Following the irregularities uncovered in the Procurement Service by both the UN’s Office for Internal Oversight Services (OIOS), as well as the Independent Inquiry Committee into the oil-for-food programme, the Secretary-General has decided to commission a full financial and internal control review of the UN’s current procurement system. 


To carry out this new review, the United Nations will be retaining the services of an independent external consultancy company.  The review is expected to be completed by the end of September. 


Due to the seriousness of the situation, the Secretary-General has also asked Mr. Warren Sach, the UN Controller, to assume direct oversight over the Procurement Service.  This is a temporary and exceptional measure, pending the completion of the external review.


At the same time, OIOS is continuing its investigations into Mr. Alexander Yakovlev, the former UN procurement officer who has been accused of criminal wrongdoing.  And, that investigation continues in close cooperation with the US Federal Attorney for the Southern District of New York. 


Once the investigation is complete, OIOS will make separate recommendations for reforms to the UN procurement system, with a particular focus on strengthened supervision and controls over individual procurement officers. 


These reviews will complement a general assessment of UN procurement, completed in June by the National Institute of Governmental Purchasing, the results of which are being made public today.  And, that report will be available in my Office upstairs. 


The Institute, which is an American-based not-for-profit organization, initiated the review at the UN’s request.  It compared existing procurement rules and regulations with the best global practice of outside organizations and companies and contains a large number of recommendations for improvements to UN procurement systems and practices. 


The report will also be posted on the UN’s public website (ref: http://www.un.org/reform/).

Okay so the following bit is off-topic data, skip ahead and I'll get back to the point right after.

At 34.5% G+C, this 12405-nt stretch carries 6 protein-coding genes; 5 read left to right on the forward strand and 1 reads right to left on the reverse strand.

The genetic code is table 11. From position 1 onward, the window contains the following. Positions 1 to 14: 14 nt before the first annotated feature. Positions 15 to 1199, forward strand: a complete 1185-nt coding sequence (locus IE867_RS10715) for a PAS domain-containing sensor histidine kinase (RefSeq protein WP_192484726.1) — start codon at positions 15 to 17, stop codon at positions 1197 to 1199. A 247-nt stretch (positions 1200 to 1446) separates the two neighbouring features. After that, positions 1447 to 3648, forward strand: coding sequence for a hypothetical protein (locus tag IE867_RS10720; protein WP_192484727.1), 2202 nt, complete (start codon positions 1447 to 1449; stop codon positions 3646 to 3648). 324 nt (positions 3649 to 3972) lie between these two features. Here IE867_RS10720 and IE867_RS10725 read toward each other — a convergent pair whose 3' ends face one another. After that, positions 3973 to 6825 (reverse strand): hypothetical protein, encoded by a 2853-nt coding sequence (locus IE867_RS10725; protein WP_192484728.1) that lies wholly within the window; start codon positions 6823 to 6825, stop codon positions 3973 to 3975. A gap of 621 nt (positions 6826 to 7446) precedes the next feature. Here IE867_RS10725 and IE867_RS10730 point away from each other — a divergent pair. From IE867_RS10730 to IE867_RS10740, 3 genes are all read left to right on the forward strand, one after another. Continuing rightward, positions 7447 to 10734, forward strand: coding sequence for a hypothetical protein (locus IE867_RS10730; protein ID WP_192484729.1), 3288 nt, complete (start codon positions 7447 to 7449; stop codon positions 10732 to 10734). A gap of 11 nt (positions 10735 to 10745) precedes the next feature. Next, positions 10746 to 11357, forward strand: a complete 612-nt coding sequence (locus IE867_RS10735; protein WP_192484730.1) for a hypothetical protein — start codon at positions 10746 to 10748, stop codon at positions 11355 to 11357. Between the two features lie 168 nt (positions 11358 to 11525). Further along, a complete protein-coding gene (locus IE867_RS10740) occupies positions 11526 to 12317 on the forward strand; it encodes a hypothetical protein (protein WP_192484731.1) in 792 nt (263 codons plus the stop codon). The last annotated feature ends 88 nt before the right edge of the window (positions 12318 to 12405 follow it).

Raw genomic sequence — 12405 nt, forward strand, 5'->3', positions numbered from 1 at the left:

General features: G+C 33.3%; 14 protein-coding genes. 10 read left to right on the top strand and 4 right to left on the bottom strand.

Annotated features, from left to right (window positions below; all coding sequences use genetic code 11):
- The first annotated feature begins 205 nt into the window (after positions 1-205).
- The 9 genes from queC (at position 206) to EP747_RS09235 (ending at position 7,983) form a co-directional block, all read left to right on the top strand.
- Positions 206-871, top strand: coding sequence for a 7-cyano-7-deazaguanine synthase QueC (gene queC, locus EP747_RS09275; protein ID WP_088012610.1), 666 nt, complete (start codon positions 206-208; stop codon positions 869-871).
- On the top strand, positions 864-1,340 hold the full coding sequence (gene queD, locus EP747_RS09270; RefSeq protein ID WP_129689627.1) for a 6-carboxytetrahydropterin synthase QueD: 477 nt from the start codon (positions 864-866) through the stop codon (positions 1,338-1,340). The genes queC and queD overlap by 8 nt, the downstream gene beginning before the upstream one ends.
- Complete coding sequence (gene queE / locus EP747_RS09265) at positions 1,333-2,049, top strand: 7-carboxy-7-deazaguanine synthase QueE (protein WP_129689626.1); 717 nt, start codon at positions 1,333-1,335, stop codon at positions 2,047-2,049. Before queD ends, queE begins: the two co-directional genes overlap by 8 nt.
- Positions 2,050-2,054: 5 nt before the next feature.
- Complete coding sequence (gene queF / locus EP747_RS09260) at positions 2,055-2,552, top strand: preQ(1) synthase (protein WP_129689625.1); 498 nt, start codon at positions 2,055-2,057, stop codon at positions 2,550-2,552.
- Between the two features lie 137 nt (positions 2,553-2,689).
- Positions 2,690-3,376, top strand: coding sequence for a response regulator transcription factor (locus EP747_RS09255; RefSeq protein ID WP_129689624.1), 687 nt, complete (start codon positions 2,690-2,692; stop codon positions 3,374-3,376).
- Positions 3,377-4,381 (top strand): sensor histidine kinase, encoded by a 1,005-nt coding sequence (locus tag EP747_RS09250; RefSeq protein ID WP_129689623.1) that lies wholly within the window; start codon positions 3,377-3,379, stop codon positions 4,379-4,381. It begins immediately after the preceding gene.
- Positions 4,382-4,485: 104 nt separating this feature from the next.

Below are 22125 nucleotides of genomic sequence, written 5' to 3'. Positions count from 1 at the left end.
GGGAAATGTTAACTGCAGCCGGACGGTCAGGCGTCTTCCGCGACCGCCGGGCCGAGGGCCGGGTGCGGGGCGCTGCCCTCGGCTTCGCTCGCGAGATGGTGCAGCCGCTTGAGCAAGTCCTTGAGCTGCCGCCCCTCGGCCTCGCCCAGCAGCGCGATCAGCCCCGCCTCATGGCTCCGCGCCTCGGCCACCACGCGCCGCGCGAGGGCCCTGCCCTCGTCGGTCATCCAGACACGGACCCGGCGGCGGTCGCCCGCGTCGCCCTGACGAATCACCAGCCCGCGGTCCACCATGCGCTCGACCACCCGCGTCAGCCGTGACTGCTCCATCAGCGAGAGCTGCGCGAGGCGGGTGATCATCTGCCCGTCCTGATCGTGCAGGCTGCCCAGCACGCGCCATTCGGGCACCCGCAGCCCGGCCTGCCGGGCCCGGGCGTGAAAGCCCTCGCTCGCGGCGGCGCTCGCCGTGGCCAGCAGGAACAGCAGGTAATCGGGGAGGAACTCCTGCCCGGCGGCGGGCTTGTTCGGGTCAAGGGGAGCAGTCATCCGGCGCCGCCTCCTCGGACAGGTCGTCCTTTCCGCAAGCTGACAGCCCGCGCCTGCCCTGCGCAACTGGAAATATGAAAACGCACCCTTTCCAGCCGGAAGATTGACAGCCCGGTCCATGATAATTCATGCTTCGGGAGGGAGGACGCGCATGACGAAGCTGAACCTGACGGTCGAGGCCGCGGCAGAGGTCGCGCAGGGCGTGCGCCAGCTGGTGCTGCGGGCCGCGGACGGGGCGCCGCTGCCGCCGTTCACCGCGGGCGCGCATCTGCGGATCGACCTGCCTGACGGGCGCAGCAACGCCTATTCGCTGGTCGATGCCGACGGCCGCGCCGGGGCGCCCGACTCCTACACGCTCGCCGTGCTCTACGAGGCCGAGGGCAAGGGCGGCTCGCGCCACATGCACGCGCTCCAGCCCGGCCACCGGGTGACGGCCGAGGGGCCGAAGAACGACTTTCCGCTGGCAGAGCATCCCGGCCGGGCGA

The Secretary-General will implement expeditiously all the recommendations arising from all these reviews and investigations into the UN’s procurement operations.


And, that will be released as a “Note to Correspondents” and will be available upstairs. 


**SG Statement - Sri Lanka


On Friday, we issued a statement on behalf of the Secretary-General on the assassination of Sri Lanka's Foreign Minister, Lakshman Kadirgamar.  And, I’ll just read it into the record:


“The Secretary-General was shocked and saddened to learn of the killing, deplored in the strongest of terms the criminal and senseless act, and hoped that the perpetrators will be found and brought to justice.


“The Secretary-General also hoped that this tragedy would not weaken the commitment of the people of Sri Lanka to achieve a durable peace.”


And, the full statement is available upstairs.


** Clinton Statement - Sri Lanka


And, also, a statement was issued by the UN Special Envoy for Tsunami Recovery, former President Bill Clinton, on the assassination. 


And, we also expect to have a statement from Mr. Clinton on the peace accord reached in Aceh.


**OCHA - FYROM


And, from the Office for the Coordination of Humanitarian Affairs, it reports that it is providing emergency funds to The Former Yugoslav Republic of Macedonia, following flooding in that country.  And, there is a note on that available up stairs.


** Noon Guest Tomorrow


And, finally tomorrow, our guest will be Kemal Derviş, the new Administrator of the UN Development Programme, and he will be introduced here by the Deputy Secretary-General.


And that is it for me.  Any questions?


**Questions and Answers


Question:  Is the OIOS inquiry into Mr. Yakovlev looking at other people in the department, as well?


Spokesman:  The focus is on Mr. Yakovlev and his work in the department.  I think, as to who and what they’re looking is obviously up to them to decide.  But, that investigation is continuing. 


Question:  Steph, I just wanted to ask you -- earlier in this room today, we had a briefing from the Ambassador of Israel, Dan Gillerman, and he mentioned a number of things specifically about high schools and pre-schools being closed but not demolished.  And, I know that UNRWA works heavily with the Palestinian school system.  Would there be any possibility of having an UNRWA representative brief us here in this room regarding UNRWA and the future…?